A common perception of modern liberal societies holds that it is possible to bring about social change through rational knowledge-knowledge of ourselves, the conditions we live in, and the laws and principles governing people and society. As attractive as such a view may be, hi its scope and simplicity it is totally at odds with some of the most significant conceptions of our age in mathematical logic, science, history, and anthropology. Godel and Heisenberg, for example, have shown that no complex system is completely knowable. In this thought-provoking volume, Eisenberg challenges the naive belief that we can control our destinies through rational planning, policymaking, and programming and questions whether such control is possible and even desirable.
Eisenberg examines the weaknesses and inconsistencies of the rationalist position in three key areas: moral education, social problem solving, and penal reform. Through lucid theoretical analysis and his own extensive experience in these areas, he demonstrates that the outcomes of rationally conceived programs are usually at odds with the intended result. Eisenberg traces this failure to an intrinsic logical incompatibility between what reason tries to do and what it can do. Rational method is premised on the possibility of conceiving and correlating all operative factors in a given process. However, all such factors cannot be taken into account. Using a social variation of the "principle of indeterminacy," the author notes that reason cannot take itself into account any more than the eye can see itself seeing or the hand can grasp itself grasping. Similarly, reason cannot control how institutional structure affects social behavior, nor how legal language determines social reality.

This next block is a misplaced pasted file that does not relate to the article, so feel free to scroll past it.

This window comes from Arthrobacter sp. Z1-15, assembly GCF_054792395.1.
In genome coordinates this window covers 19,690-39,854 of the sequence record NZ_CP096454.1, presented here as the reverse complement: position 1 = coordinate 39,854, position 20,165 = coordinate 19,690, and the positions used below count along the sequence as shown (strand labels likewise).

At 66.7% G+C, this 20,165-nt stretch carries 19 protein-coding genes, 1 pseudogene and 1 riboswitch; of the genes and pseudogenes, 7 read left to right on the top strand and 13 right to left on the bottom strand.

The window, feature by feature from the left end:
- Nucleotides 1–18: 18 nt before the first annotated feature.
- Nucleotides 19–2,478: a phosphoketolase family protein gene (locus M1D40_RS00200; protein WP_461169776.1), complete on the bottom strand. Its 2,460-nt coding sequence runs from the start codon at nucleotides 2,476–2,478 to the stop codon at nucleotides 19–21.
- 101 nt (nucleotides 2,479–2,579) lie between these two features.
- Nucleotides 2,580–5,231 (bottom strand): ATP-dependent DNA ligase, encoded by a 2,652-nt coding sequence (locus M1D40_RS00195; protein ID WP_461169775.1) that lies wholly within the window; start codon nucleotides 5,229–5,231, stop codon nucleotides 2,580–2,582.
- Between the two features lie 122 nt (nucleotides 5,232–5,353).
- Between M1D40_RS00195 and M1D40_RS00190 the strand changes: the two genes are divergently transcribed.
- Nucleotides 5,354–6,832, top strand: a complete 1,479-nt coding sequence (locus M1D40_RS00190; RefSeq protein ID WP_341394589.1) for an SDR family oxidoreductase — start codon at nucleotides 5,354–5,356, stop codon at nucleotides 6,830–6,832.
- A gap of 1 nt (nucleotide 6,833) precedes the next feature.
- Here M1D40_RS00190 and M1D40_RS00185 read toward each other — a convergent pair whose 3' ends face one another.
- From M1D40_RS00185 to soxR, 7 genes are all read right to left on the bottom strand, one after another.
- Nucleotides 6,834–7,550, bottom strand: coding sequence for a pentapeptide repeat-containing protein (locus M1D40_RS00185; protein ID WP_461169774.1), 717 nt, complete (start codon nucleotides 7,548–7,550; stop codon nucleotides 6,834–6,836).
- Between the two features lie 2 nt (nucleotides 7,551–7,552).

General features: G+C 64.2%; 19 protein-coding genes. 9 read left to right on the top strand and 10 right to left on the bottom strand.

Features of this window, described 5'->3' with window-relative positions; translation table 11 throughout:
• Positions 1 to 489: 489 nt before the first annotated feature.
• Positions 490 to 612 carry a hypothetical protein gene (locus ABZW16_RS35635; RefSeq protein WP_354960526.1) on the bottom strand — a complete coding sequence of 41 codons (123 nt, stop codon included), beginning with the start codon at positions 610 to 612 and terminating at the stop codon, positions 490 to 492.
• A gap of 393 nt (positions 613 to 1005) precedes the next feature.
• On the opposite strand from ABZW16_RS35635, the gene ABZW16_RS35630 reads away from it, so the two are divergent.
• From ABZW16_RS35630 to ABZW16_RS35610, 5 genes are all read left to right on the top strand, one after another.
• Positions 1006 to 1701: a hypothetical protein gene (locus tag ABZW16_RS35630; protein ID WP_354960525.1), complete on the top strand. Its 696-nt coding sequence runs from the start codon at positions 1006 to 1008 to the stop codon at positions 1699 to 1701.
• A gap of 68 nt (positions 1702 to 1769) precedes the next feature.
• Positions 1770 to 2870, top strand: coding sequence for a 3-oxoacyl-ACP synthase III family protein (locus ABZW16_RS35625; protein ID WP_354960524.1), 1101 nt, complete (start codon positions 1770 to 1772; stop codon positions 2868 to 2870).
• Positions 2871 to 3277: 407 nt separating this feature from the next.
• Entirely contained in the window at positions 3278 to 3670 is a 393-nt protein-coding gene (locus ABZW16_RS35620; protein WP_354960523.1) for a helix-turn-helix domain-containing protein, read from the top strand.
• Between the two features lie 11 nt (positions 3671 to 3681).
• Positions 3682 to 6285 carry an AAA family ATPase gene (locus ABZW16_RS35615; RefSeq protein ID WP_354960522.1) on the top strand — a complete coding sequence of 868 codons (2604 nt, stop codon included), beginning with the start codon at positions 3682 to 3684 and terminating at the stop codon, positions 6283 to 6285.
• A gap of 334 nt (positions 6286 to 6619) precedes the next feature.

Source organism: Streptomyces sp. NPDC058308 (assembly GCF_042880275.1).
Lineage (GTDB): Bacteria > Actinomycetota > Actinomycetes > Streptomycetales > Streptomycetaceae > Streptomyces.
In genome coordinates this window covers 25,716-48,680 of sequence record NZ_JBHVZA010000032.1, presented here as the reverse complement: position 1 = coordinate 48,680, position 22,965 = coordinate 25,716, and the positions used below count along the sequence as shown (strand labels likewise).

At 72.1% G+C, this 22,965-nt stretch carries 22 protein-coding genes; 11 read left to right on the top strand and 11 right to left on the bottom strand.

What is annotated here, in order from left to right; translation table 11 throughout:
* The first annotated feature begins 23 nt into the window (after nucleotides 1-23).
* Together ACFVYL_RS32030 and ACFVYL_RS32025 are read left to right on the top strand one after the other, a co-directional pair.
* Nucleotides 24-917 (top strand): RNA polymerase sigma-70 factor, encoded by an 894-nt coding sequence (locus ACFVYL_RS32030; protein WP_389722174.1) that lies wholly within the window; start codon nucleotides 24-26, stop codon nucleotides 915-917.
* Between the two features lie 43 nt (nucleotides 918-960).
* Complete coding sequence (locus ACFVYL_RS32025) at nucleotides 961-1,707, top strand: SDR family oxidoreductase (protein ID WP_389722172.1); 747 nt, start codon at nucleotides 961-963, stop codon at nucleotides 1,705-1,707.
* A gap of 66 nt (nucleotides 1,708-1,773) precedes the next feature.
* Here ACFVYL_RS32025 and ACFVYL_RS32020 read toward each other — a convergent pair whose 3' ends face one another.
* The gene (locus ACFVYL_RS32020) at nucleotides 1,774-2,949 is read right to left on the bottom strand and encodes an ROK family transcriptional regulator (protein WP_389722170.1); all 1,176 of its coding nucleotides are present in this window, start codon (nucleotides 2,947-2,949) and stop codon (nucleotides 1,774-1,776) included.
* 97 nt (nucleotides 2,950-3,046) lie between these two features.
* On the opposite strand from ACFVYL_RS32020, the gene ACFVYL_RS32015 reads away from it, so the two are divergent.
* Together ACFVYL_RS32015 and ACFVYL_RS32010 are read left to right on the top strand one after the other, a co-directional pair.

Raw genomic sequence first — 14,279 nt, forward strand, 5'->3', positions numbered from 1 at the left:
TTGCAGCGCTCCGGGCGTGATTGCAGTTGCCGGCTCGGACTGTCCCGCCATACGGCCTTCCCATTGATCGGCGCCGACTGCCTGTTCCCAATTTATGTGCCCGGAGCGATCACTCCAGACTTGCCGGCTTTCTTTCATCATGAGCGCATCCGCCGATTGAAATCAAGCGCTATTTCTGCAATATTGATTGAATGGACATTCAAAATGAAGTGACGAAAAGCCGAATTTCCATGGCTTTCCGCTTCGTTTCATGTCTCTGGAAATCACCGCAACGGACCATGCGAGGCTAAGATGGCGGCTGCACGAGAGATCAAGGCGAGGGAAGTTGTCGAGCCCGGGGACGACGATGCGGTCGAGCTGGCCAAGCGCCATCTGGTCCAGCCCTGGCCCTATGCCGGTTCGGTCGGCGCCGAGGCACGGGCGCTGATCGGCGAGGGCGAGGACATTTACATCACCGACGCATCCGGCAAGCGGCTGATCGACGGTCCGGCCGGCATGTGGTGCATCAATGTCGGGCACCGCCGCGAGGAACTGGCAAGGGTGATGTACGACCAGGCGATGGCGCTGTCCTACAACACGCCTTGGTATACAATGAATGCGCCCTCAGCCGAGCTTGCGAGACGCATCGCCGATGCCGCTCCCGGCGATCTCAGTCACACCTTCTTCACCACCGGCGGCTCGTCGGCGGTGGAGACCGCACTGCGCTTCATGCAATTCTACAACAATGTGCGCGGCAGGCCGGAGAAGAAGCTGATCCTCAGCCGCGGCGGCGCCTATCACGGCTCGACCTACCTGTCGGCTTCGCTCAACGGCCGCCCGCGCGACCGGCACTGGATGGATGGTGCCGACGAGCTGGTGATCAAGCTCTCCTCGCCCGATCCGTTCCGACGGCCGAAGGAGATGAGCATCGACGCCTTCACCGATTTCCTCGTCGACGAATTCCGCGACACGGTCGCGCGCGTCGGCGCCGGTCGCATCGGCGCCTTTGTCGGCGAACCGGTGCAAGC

Eisenberg locates an intrinsic indeterminacy in society that precludes total or even substantial understanding and control of our destinies. Breakdowns hi the legal system, education, and social relationships appear to be worsening, yet self-assured experts, saddled with an outmoded cast of mind, continue to employ the same futile methods that have failed repeatedly. Admirably clear in presentation and distinguished by a deep awareness of human complexity, The Limits of Reason will be of interest to legal theorists and historians, educators, philosophers, sociologists, psychologists, and political scientists. Above all, the volume shows that intuition, common sense, and flexibility are hallmarks of a mature theory of knowledge.